Rubio Says He's Learned a Lesson About Immigration Legislation

He also reminds the crowd that he's comfortable running as an underdog.

Rubio: I Owe a Debt to America

U.S. Senator Marco Rubio recalled his unlikely path to Washington, his family's struggle to leave Cuba and start over in America, and criticized President Barack Obama's foreign policy, previewing the themes he'd focus on if he decides to run for president.

Speaking Friday before the Conservative Political Action Conference in National Harbor, Md., Rubio also continued to distance himself from his role in pushing a bipartisan immigration plan through the Senate in 2014, saying he learned lessons and declining to push back on an assertion from Fox News personality Sean Hannity that Rubio had regrets about the legislation. Asked later what his top five priorities would be as president, Rubio didn't mention immigration.

"What I've learned is you can't even have a conversation about that until people believe and know—and not just believe,  but is proven to them—that future illegal immigration will be controlled," Rubio said. "That is the single biggest lesson of the last two years."

Rubio, 43, opened his 20 minutes on stage by reminding the friendly crowd that his first address to the group was in 2010, when he was a "50-point" underdog against then-Governor Charlie Crist. Rubio has said he'll decide whether to run for president in the spring, and early polls show he'd start from behind in that race, too.

One of his rivals would likely be a fellow Floridian, former Governor Jeb Bush, who is facing criticism among conservatives for his support of the Common Core academic standards. Rubio took a shot at the standards when, during a question about the national debt, he said he opposed "having a national school board that imposes a national curriculum on our whole country ."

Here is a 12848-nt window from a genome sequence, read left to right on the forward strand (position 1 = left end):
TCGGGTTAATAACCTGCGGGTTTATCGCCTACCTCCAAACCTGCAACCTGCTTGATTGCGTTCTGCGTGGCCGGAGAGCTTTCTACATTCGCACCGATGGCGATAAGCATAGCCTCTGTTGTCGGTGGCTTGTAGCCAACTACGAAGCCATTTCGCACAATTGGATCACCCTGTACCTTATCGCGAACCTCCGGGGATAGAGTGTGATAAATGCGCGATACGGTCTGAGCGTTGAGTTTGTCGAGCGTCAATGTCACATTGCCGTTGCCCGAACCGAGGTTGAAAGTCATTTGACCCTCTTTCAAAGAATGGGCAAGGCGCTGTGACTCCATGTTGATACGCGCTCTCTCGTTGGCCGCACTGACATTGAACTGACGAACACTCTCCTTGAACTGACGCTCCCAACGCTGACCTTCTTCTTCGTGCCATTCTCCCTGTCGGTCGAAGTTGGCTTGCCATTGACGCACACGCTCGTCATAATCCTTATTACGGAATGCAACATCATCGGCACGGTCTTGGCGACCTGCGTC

"So I'll put you down as a 'yes' for Common Core?" Hannity joked, as Rubio laughed and the crowd applauded.

Rubio also took shots at the "Obama-Clinton" foreign policy, saying the president wants a nuclear deal with Iran to "be the Obamacare of his second term." Obama, Rubio said, “treats the ayatollah in Iran with more respect than the prime minister of Israel."

Asked for his top five priorities if he became president, Rubio gave three: An economic policy that included tax reform, regulatory reform, repealing and replacing Obamacare, and expanding the nation's energy portfolio; "revolutionize" the way higher education is paid for and develops students' skill; and bolstering the U.S. military with for foreign policy "that tells the world very clearly that it is bad to be our enemy, and good to be our friend."

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